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and separators. Obviously, the hole-area of PP separator propagated after hot soldering iron tip contacting test, which was detrimental to ensure safety of battery. While FCCN separator was extremely safe and had no hole. This superior thermal tolerance could effectively prevent internal electrical short circuit at elevated temperatures when the battery was operated at high charged/discharged rates30. Thus, FCCN separator was an advanced separator for application in LIB with requested thermal safety.

Table 2 listed limiting oxygen index (LOI) and heat release of PP separator and FCCN separator. LOI, which corresponds to the percentage of oxygen in an oxygen-nitrogen atmosphere, is used to assess flame retardancy of polymeric materials44. The higher the value of LOI is, the better the flame retardancy is. As Table 2 indicated, the LOI value of FCCN separator was 40%, which was much higher than that of PP separator (18%). In addition, combustion behavior of PP separator and FCCN separator was displayed in Figure 4d. PP separator ignited and burned more quickly, while FCCN separator hardly ignited. It was deduced that inflame retarding property of FCCN separator was superior to that of PP separator. Automatic oxygen bomb calorimeter was used to assess heat release value quantitatively. It was worth noting that the heat release of FCCN separator (9662 J/g) was much lower than that of PP separator (45326 J/g). The superior inflame retarding property and lower heat release of FCCN separator could significantly improve the safety characteristics of LIB.

Electrochemical characterizations. The separator must be chemically stable against the electrolyte, especially under the strongly oxidative environments45,46. So it is important to investigate the electrochemical stability of the electrolytes within the operation voltage of the battery system for practical battery applications. Figure S3 depicted linear sweep voltammograms for PP separator and FCCN separator. Obviously, the electrochemical working window of the electrolyte soaked PP separator was about 4.7 V vs. Li+/Li, which was in good agreement with the previously reported studies47, while that of FCCN separator was up to 4.9 V vs. Li+/Li. This result indicated that FCCN separator possessed good compatibility with carbonate electrolyte when compared to that of PP separator. It is obvious that such FCCN separator is very promising for applications in high-power LIB.

Ionic conductivity is considered as a key factor of electrolyte because relatively high value can ensure better rate capability of the battery47,48. Figure S4 showed the Nyquist plots of liquid electrolyte-soaked PP separator and FCCN separator. The intercept of the semicircle with the real axis was the electrolyte bulk resistance (Rb). The ionic conductivity was then calculated from the Rb values by employing the formula: a = L/RbA, where L was the thickness of the separator sample and A was the contact area between the separator and the electrode. It can be obtained that the ionic conductivity of FCCN separator was 2.0 X 1023 S cm21, which was much higher than that of PP separator (0.65 X 1023 S cm21). The interconnected porous structure and polar chemical composition ofFCCN separator was benificial to higher ionic conductivity49.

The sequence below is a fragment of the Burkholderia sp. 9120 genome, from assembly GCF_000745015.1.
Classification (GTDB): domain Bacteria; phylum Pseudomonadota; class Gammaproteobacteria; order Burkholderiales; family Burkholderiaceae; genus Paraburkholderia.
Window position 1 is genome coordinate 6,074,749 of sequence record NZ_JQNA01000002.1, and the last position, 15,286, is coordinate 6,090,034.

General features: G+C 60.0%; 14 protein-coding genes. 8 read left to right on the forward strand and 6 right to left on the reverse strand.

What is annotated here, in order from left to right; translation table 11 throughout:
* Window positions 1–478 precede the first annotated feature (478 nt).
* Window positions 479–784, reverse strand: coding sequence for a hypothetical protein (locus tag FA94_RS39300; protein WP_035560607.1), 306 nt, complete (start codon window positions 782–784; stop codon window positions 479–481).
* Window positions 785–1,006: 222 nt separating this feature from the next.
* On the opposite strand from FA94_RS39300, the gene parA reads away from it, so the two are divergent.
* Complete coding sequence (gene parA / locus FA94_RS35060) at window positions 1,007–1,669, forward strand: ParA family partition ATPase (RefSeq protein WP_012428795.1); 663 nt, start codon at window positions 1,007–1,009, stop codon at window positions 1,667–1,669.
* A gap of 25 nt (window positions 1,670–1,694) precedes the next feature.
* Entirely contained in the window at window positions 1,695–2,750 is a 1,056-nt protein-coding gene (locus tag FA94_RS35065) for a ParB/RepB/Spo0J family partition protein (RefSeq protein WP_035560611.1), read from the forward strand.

The interfacial compatibility of lithium metal with separator was another factor to affect battery performance50. Figure S5 depicted the interfacial compatibility of the liquid electrolyte-soaked separators with a lithium metal anode, which was characterized by the electrochemical impedance spectroscopy. It could be observed that the interfacial resistance was 170 V for FCCN separator and 350 V for PP separator, respectively. Obviously, the interfacial property

between anode and separator can be significantly improved in the case of FCCN separator, which indicated that FCCN separator could endow better interfacial characteristics for lithium battery separator21.

Discussion

The practical application of FCCN separator for LIB was explored in terms of cell performance, which included rate capability and cycle performance. Figure 5a displayed rate capability plots ofthe LiCoO2/ graphite cells from 2.75 to 4.20 V at different rates (0.2 C, 0.5 C, 1.0 C, 2.0 C, 4.0 C and 8.0 C). It can be observed from Figure 5a that the cell at 0.2 C achieved the highest specific capacity, 129 mAh g21 for FCCN separator and 128 mAh g21 for PP separator. In addition, the discharge capacities of the cell using FCCN separator decreased with increasing discharge rates, but it still kept relatively high capacity as a whole. In the case ofthe cells with FCCN separator, the capacity kept 107 mAh g21 at 4 C and 83 mAh g21 at 8 C rate, respectively. However, the capacity of the cells employing PP separator decreased rapidly to 86 mAh g21 at 4 C and 47 mAh g21 at 8 C, respectively. It was reasonable to deduce that the FCCN separator exhibited much better rate capability when compared to that of PP separators. Superior rate performance was ascribed to the higher ionic conductivity and lower interfacial resistance of FCCN sepa-rator51-53. In fact, for the high-energy commercial LIB, 8 C is enough for high power. Hence, FCCN separator is highly suitable separator for high energy lithium ion battery.